I think the digital sector's kind of like that. You see how it just keeps permeating more and more areas of our lives and it is getting more and more efficient all the time. It's constantly getting more and more difficult. And yet the total energy consumed by digital services is constantly increasing. And that's the paradox. And part of that is because more people are getting online, you know, more people in developing countries are getting access to digital services. And, you know, we could say, Well, that's a good thing that we wanted to happen. But then at the same time, it's not just that. It's that those of us who already had it for quite a long time are just constantly consuming more and more, and the cheaper it gets, in terms of, you know, the cost of data and the cost of devices, and the cost of running data centers, the more our imaginations go to like new possibilities of all we could use digital technology for this new thing. And I think, you know, we're seeing that with AI now that you say, Oh, we could use it. Now we've got all this cheap computing power. We can now use AI for everything.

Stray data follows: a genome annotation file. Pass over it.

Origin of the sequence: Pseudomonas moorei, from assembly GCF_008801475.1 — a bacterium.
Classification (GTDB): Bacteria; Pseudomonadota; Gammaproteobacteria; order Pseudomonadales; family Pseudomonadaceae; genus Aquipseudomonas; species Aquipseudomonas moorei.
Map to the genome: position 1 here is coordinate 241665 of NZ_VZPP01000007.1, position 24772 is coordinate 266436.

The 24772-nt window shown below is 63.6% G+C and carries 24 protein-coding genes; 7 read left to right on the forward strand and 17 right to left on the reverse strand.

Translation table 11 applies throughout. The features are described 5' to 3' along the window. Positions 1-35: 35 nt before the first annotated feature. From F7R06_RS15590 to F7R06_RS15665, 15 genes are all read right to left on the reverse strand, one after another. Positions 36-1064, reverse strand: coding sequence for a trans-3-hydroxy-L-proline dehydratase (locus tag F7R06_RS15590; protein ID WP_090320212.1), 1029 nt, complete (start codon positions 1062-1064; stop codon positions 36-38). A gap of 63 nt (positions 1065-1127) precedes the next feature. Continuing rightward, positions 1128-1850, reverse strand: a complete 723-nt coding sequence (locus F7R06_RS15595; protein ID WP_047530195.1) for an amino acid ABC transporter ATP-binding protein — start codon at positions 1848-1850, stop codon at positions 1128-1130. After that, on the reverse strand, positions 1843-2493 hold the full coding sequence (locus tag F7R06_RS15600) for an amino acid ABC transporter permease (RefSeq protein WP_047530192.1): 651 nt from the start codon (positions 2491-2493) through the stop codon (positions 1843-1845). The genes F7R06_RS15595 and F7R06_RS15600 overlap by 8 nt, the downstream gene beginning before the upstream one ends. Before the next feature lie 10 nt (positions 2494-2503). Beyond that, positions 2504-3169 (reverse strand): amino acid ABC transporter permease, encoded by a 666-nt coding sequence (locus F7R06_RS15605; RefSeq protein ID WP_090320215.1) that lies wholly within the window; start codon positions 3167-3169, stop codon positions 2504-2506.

Tim Bornholdt 16:01
Yeah, people always try to shove. It's just like everybody needs to be on the blockchain. But why, for starters. I think that's a really interesting point you make about the way things, the paradox of things becoming more efficient, we use them more. It's funny how every single iPhone that comes out has the exact same battery life, even though the batteries in these devices are physically larger as generations go, and they're more efficient, we still use the same amount of that battery. And it's like, if you were to take a battery we have today and put it into the technology that we had 10, 11 years ago, when the first iPhone came out, think about how like crazy that would be in terms of efficiency and speed. I mean, we would have phones that last for four or five days, because they're efficient. Where now it's like, we ramp up everything and try to maximize the most that we can out of that kind of eight hour block of time that we've come to expect out of our devices. It's just kind of maddening in many ways.